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Tuesday races feature dozens of Native candidates

Indian Country Today is following more than 100 Native candidates seeking local, state and federal office. 

Natives in congressional races are once again poised to make history, while other notable candidates are looking to achieve milestones in legislatures, courts and county and city boards across the U.S.

Read up on races here, and watch our live election-night newscast, where we will bring you up-to-the-minute details on races.

The newscast starts at 8 p.m. MST Tuesday. Watch it at and on FNX/First Nations Experience, Arizona PBS and 360 North.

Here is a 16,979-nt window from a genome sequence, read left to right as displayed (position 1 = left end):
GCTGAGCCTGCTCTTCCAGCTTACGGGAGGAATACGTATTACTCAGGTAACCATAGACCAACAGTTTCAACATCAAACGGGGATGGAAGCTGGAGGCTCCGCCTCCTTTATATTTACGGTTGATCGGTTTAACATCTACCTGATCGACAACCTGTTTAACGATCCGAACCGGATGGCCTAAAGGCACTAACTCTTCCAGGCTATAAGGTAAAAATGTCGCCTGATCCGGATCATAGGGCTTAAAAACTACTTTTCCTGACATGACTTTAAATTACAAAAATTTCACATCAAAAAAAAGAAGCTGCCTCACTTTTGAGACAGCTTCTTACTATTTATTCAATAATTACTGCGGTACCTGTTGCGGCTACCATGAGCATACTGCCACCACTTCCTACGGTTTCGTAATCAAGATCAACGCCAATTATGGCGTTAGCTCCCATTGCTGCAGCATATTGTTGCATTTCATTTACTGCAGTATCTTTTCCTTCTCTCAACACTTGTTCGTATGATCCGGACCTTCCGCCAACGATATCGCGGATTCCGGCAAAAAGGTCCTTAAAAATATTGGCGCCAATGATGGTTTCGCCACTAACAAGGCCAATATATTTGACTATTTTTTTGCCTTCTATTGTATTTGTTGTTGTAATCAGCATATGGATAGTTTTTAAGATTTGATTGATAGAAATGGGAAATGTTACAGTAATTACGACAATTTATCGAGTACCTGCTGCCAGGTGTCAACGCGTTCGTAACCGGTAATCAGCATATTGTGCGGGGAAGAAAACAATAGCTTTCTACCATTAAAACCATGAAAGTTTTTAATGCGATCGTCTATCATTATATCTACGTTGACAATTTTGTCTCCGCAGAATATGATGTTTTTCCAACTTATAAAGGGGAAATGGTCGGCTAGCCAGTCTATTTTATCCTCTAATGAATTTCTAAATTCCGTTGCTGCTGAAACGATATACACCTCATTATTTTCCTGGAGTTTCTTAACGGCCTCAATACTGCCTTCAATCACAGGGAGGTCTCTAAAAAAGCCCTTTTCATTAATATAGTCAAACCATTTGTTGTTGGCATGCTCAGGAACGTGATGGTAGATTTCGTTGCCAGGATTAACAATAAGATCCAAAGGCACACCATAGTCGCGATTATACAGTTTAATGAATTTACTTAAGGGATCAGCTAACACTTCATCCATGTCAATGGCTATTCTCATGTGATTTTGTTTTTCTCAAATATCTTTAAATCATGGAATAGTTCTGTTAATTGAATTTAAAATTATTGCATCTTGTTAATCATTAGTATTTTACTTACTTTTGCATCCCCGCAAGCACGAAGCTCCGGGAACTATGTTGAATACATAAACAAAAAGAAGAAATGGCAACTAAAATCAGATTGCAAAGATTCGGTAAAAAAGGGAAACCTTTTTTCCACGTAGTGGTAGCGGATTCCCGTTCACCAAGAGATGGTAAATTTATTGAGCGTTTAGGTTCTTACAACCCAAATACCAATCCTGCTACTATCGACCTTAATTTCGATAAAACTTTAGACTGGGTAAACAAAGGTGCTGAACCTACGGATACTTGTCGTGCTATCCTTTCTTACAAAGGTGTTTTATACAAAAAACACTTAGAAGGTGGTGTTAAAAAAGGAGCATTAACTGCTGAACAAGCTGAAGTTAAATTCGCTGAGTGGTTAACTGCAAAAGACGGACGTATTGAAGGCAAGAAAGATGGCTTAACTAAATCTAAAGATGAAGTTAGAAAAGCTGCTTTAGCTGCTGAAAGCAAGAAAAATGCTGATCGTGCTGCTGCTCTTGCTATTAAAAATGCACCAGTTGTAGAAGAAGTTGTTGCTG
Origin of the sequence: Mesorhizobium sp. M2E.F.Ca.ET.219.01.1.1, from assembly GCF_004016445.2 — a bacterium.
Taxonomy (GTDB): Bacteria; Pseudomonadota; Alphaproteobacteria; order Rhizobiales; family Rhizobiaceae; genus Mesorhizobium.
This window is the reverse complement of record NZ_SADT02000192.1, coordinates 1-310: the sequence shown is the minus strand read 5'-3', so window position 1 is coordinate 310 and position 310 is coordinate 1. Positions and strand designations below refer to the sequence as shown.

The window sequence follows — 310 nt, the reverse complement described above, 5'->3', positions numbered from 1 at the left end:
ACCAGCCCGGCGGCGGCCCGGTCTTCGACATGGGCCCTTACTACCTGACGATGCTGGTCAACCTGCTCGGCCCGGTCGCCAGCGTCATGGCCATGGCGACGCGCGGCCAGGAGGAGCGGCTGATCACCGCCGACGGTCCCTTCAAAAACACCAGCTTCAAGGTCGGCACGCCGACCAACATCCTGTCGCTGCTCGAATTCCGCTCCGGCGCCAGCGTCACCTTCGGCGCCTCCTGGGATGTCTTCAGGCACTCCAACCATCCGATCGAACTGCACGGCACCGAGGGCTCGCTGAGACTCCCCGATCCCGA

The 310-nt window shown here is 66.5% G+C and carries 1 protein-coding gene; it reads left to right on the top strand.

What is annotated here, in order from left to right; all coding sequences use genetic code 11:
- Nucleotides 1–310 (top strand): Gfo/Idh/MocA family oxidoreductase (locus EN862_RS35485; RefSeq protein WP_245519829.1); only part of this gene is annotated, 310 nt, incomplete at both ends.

Check your local PBS listings. 

Oklahoma tribes voice opposition to congressional action

Three Oklahoma tribes have affirmed their support for reservations in their home state, and announced their opposition to calls for congressional legislative action.

This comes after a U.S. Supreme Court ruling in the McGirt case, a decision that reaffirmed the existence of reservation land in the state.

They said their focus now will be to:

  • Maximize sovereignty and self-governance
  • Ensure public safety for all in their communities,
  • Capitalize on economic development opportunities

“Tribal leaders around the country have uniformly signaled this moment as one that will resonate long after we’re gone," said Principal Chief David Hill, Muskogee. "We owe it to the future and the coming generations to meet this opportunity with our greatest efforts, together.